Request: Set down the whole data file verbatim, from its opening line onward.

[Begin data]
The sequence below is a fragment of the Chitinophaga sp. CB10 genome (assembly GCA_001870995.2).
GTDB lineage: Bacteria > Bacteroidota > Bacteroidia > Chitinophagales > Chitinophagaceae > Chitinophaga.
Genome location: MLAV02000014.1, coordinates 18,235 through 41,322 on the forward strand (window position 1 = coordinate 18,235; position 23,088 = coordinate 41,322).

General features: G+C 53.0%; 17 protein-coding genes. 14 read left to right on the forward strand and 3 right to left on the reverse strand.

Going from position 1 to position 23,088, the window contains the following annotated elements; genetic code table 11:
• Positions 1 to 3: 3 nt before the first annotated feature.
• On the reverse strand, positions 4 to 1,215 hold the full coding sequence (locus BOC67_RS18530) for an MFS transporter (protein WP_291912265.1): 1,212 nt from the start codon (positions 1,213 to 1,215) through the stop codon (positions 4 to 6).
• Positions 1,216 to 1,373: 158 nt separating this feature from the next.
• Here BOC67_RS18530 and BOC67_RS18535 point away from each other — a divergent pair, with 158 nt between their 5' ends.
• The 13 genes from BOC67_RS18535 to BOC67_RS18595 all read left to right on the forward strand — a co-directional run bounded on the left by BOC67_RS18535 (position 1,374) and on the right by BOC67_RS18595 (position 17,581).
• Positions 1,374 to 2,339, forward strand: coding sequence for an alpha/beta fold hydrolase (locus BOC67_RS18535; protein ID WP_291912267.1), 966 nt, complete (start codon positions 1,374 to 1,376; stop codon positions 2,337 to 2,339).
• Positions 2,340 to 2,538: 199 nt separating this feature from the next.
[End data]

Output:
The sequence below is a fragment of the Chitinophaga sp. CB10 genome (assembly GCA_001870995.2).
GTDB lineage: Bacteria > Bacteroidota > Bacteroidia > Chitinophagales > Chitinophagaceae > Chitinophaga.
Genome location: MLAV02000014.1, coordinates 18,235 through 41,322 on the forward strand (window position 1 = coordinate 18,235; position 23,088 = coordinate 41,322).

General features: G+C 53.0%; 17 protein-coding genes. 14 read left to right on the forward strand and 3 right to left on the reverse strand.

Going from position 1 to position 23,088, the window contains the following annotated elements; genetic code table 11:
• Positions 1 to 3: 3 nt before the first annotated feature.
• On the reverse strand, positions 4 to 1,215 hold the full coding sequence (locus BOC67_RS18530) for an MFS transporter (protein WP_291912265.1): 1,212 nt from the start codon (positions 1,213 to 1,215) through the stop codon (positions 4 to 6).
• Positions 1,216 to 1,373: 158 nt separating this feature from the next.
• Here BOC67_RS18530 and BOC67_RS18535 point away from each other — a divergent pair, with 158 nt between their 5' ends.
• The 13 genes from BOC67_RS18535 to BOC67_RS18595 all read left to right on the forward strand — a co-directional run bounded on the left by BOC67_RS18535 (position 1,374) and on the right by BOC67_RS18595 (position 17,581).
• Positions 1,374 to 2,339, forward strand: coding sequence for an alpha/beta fold hydrolase (locus BOC67_RS18535; protein ID WP_291912267.1), 966 nt, complete (start codon positions 1,374 to 1,376; stop codon positions 2,337 to 2,339).
• Positions 2,340 to 2,538: 199 nt separating this feature from the next.